Starting & Organizing Your Agent Search

17 Nov

When I started the querying process with my first book, I was part of a group blog called The Purple Hearts. While there I did the following post on how I found, researched and sorted agents. I thought I’d already transplanted that post, but here it is. Of course I’ve done a little updating 🙂

 I’m very visual – I need a logical way to look at information or it might as well be street graffiti. At first everyone laughed at me, but now they’ve started asking for the Bria Agent Search Spreadsheets for themselves (maybe I should start charging!)

I won’t lie. It is time consuming in the front-end. But later, when the querying begins, it will keep you on track and organized. Another plus à it will stop your focus from drifting to time wasting (and embarrassing) querying of agents who don’t rep what you write.

So, breaking this down in very easy steps, here we go:

Step 1 – Decide what you write.

My main passion and focus is YA Fantasy, but I also have ideas for a RomCom and a historical (which may be YA, Women’s Lit, or Romance – depending on who you ask) so my focus groups are: Fantasy, YA, Romance, and ChickLit. You’ll have your own, but we’ll stick with mine for these examples.

Step 2 – Create an Excel Spreadsheet

This is very easy if you’ve never done it before. Open it up and then save it as “Agent Search.”

Across the top create a column for each of the following: Agent Name, Agency, Solicit?, Email, YA, Fantasy, Rom, ChLit, RWA, P&E, Exp, TOTAL, Authors, Notes

Step 3 – Link to: http://www.agentquery.com/search_advanced.aspx

In place of my genres, put all your writing genres

Step 4 – List Creation: This is the longest part. Cut and paste each page into your spreadsheet and then line up the information with columns. Put an “1” under each genre the agent reps. You may want to consider weighting one genre heavier than others – for example, my future agent MUST rep YA, so that column gets a “2” instead of a “1.”

Step 5 – The remaining columns are weighted columns

So you may have notice that you still have RWA, P&E, Exp, and TOTAL, left.


RWA (Romance Writers of America)
is a very reputable group. Whether you write romance or not, you should consider joining. The group is highly focused on Craft and many agents have said they can often tell a person is an RWA member from their clean manuscript and professional queries.

If the agency/agent is RWA certified, add another “1”

P&E (Predators and Editors) as another amazing resource. They list everyone in the industry they’re aware of. If they give an agency/agent a “highly recommends” add a “2” – a “recommends” add a “1” —— they’ll also let you know if they “highly don’t recommend (“-2”), “don’t recommend” (“-1”), or if they are listed on “Writer Beware” (“-3”)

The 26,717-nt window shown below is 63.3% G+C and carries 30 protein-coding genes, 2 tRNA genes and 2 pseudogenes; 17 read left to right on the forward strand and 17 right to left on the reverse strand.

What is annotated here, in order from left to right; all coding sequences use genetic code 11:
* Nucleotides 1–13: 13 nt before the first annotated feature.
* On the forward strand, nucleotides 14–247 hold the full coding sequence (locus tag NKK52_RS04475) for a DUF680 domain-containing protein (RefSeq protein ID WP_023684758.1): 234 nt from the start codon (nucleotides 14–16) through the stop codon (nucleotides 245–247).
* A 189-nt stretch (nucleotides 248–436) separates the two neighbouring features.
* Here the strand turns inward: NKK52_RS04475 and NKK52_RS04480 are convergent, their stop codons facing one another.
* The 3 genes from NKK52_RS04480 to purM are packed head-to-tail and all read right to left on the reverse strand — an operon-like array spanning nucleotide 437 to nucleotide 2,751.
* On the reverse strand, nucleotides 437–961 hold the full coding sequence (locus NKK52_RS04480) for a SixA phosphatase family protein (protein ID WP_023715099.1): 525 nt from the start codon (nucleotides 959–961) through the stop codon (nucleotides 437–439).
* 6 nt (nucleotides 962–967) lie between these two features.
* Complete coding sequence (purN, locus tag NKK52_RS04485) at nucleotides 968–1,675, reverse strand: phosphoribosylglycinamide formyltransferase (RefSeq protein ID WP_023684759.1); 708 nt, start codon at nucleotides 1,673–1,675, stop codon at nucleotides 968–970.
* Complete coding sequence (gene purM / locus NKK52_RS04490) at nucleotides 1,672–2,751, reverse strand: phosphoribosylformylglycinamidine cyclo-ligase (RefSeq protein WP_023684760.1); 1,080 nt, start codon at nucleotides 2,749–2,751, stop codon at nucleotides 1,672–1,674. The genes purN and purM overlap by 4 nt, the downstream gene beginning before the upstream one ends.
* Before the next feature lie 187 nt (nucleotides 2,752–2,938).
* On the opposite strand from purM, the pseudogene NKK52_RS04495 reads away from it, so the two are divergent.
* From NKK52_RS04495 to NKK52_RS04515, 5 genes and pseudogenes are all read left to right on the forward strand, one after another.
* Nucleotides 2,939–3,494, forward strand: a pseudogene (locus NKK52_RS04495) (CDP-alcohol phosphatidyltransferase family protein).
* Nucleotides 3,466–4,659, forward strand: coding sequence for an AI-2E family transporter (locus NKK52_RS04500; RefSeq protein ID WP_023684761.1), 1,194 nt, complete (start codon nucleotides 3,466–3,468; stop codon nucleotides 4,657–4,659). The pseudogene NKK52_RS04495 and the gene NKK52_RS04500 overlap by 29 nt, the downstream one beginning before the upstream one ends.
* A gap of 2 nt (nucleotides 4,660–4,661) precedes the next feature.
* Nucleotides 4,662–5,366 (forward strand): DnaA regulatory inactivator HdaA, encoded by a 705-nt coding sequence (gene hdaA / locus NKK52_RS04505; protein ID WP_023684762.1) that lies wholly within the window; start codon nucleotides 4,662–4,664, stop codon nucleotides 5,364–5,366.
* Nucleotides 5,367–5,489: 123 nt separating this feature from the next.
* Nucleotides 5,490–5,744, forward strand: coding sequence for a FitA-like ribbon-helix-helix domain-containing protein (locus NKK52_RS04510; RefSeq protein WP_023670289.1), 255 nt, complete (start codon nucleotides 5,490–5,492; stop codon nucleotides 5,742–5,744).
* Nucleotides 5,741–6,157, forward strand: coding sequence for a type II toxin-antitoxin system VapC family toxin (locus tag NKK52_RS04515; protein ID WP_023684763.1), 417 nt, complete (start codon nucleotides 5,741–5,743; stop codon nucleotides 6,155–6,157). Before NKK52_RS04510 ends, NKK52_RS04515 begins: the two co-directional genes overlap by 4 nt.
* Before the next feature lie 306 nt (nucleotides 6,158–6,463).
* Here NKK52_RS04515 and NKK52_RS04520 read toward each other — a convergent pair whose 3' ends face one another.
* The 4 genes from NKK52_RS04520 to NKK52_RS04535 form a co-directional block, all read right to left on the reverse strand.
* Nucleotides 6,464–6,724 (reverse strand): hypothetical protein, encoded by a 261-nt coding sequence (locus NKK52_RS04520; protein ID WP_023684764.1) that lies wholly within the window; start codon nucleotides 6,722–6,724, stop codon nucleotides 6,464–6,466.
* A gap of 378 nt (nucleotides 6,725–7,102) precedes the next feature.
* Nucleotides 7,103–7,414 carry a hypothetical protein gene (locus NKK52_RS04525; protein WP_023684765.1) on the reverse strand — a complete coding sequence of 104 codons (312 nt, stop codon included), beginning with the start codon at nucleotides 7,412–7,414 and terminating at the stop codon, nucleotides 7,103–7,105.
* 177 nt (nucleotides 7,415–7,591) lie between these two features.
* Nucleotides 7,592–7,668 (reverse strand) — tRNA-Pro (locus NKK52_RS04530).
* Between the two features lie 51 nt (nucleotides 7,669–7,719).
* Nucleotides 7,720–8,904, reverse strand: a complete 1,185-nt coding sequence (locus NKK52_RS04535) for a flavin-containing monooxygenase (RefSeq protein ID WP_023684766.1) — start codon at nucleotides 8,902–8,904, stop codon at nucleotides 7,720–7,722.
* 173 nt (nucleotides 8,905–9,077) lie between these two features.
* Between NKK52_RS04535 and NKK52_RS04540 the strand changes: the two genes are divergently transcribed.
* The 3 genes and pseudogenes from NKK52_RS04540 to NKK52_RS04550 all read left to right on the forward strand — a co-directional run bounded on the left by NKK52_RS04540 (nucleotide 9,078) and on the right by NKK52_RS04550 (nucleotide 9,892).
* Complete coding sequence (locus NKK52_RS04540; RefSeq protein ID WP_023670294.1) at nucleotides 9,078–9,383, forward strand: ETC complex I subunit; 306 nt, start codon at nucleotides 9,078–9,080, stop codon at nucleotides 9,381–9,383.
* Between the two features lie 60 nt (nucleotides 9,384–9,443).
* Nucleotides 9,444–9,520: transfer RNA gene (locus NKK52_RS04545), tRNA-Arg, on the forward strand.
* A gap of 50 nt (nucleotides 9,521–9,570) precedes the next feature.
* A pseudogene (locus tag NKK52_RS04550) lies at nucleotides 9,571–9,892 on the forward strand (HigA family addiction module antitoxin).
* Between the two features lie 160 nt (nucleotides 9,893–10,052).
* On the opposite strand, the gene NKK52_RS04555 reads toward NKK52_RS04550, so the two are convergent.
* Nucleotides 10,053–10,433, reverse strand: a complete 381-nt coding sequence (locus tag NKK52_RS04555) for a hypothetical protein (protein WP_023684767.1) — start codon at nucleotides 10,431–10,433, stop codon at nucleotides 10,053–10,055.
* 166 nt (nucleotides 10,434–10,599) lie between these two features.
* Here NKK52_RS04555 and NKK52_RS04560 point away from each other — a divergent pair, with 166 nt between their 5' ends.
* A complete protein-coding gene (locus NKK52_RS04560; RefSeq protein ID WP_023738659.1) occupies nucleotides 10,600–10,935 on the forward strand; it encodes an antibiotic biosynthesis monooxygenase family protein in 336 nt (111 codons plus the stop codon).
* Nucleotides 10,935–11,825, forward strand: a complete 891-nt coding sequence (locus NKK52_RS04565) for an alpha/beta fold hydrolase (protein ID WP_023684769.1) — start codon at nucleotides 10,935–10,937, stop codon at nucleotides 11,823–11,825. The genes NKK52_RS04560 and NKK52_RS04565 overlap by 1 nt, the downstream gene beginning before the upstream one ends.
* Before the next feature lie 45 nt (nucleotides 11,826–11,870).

Exp stands for “Experience.” The longer you are in the publishing circle as an unpublished person, the more opportunities you’ll get to interact at conferences and workshops with agents. You’ll also meet some wonderful people who are already represented or have met agents (note: make sure these people are 100% reliable in your book and not just out to bash or praise to feel “in the know”).

Personally, I looked at blogs, talk to other writers, read articles, followed people on twitter. One of my top 10 agents (for book 1) was bumped off my list completely because of her attitude toward her clients and potential clients on her blog. You want to know this ahead of time. Use the same rating system as P&E.

TOTAL – create a sum total column for each row and then sort by the TOTAL column.

The last two columns are just as important. You should always be familiar with the authors an agent already reps. It lets you know what they like and where they succeed. Also, it allows you to ‘sell’ yourself better

The Notes column should be for things like industry updates, reminders about appearances (online and in person) you’d like to attend, site updates (agents sometimes stop taking queries for a short time), contests they’re judging, etc.

Then, on QueryTracker.net sort the agents into folders. I did them as Top 20, 1.5, 2.5, etc Sent, Rejected, Requested.

All this information comes together on one page to let you judge and weigh the agents to see if they’re a potential fit and if you’re a good fit for them. Don’t forget, this is a business decision…not just for them, but for you as well!

Starting this organized with this much info up front is a great step in running your writing career as just that – a CAREER.

Contact me for a blank template set up of the Agent Hunt Spreadsheet

OTHER AGENT SEARCH POSTS:

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7 Responses to “Starting & Organizing Your Agent Search”

  1. Cate Hart November 17, 2009 at 4:32 pm #

    This is a fabulous idea. I started a spreadsheet for agents, just alist I’d subbed, and one for contests. But you put some real time into this, and it paid off. 😉

  2. briaq November 17, 2009 at 5:06 pm #

    Thanks so much – I like to have an assult plan for things like this….but would you believe I’m a pantser 🙂

  3. December November 17, 2009 at 7:44 pm #

    I like the attack plan – I may have to hijack, er borrow it!

  4. Celise November 25, 2009 at 8:47 pm #

    When I first made the rounds, I did the spreadsheet thing, too, but yours was more detailed than mine. Thanks for sharing this.

  5. briaq November 25, 2009 at 8:52 pm #

    I’m a bit of a spreadsheet junkie I guess 🙂

  6. Ansha Kotyk December 1, 2009 at 1:39 pm #

    I made the spreadsheet today. Your idea is just what I needed. You Rock!

Trackbacks/Pingbacks

  1. Great Agent Hunt – Getting to Yes (part 1) « Luv YA - November 20, 2009

    […] you didn’t see my post on how I researched, organized and sorted agents, check it out HERE. It explains that part of the process very […]

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